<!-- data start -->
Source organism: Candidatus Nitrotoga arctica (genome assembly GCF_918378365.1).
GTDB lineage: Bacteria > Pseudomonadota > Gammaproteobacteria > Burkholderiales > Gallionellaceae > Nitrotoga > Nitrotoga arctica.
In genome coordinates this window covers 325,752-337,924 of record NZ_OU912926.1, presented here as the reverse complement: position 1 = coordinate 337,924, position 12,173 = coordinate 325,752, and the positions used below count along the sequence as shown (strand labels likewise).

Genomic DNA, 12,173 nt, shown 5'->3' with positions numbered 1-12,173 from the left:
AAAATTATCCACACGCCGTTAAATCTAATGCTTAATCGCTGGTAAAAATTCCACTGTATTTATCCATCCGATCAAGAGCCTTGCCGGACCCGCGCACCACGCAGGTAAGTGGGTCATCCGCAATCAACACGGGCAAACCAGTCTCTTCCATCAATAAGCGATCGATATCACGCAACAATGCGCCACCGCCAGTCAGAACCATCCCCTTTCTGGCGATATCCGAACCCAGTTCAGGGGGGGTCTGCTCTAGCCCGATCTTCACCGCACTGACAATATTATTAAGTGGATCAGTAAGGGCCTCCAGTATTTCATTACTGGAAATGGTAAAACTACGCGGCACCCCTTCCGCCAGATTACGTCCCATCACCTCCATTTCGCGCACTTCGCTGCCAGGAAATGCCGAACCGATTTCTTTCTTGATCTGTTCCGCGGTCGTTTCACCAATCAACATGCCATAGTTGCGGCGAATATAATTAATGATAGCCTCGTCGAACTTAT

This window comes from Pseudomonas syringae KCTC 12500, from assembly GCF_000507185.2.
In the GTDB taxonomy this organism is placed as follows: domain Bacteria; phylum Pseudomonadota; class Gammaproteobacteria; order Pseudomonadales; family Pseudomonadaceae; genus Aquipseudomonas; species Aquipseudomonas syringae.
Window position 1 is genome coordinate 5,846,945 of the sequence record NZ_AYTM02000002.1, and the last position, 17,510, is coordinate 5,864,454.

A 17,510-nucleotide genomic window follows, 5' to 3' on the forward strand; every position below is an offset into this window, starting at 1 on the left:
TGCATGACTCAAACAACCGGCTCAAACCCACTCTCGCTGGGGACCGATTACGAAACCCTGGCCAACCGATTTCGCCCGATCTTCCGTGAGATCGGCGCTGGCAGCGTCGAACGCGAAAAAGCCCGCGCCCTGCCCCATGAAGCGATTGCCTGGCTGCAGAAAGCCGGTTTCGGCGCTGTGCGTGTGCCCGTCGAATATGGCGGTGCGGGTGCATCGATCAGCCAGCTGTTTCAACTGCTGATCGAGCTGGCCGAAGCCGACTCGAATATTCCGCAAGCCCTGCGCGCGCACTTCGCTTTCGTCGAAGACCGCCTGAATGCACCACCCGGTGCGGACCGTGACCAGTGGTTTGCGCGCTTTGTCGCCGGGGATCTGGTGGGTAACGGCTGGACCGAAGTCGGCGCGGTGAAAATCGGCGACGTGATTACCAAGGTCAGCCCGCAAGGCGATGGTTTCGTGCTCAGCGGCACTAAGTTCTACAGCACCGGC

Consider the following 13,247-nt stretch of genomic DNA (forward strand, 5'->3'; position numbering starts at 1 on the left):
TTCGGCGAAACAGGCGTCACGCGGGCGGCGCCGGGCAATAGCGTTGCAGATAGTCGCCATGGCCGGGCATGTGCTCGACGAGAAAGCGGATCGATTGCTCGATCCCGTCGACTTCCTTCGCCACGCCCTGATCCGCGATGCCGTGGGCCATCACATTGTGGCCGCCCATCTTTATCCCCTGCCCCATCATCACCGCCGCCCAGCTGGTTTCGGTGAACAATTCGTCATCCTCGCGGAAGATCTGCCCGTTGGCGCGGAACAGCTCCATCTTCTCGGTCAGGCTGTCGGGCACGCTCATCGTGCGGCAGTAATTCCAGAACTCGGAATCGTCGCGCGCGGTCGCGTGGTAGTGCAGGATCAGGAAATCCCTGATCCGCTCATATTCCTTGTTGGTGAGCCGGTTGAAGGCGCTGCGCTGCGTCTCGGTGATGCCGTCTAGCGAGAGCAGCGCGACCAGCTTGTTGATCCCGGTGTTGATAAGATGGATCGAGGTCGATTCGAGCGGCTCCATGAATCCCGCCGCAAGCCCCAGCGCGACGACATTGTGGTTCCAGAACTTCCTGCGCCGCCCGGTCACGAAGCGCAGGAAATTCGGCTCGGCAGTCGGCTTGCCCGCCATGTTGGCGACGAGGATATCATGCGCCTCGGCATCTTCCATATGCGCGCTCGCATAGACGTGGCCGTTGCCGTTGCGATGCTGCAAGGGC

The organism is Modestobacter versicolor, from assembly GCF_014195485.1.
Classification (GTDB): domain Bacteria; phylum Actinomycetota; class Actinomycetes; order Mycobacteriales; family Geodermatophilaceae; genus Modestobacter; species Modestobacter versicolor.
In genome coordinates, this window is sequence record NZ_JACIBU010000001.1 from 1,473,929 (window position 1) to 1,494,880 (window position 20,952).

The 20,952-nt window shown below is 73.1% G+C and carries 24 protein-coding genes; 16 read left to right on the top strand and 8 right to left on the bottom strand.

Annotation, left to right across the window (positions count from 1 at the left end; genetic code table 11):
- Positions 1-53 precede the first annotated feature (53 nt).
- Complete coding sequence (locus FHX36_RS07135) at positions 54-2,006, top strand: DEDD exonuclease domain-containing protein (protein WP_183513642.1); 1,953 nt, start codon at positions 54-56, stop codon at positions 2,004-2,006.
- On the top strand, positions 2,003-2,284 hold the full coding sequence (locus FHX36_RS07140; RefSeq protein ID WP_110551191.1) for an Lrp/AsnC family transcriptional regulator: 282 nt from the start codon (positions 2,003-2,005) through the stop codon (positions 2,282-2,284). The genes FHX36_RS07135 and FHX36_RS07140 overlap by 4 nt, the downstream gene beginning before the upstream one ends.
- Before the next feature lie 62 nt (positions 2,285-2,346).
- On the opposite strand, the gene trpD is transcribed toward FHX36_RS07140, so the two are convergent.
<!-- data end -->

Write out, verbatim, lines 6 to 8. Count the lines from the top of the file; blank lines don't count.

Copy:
This window comes from Pseudomonas syringae KCTC 12500, from assembly GCF_000507185.2.
In the GTDB taxonomy this organism is placed as follows: domain Bacteria; phylum Pseudomonadota; class Gammaproteobacteria; order Pseudomonadales; family Pseudomonadaceae; genus Aquipseudomonas; species Aquipseudomonas syringae.
Window position 1 is genome coordinate 5,846,945 of the sequence record NZ_AYTM02000002.1, and the last position, 17,510, is coordinate 5,864,454.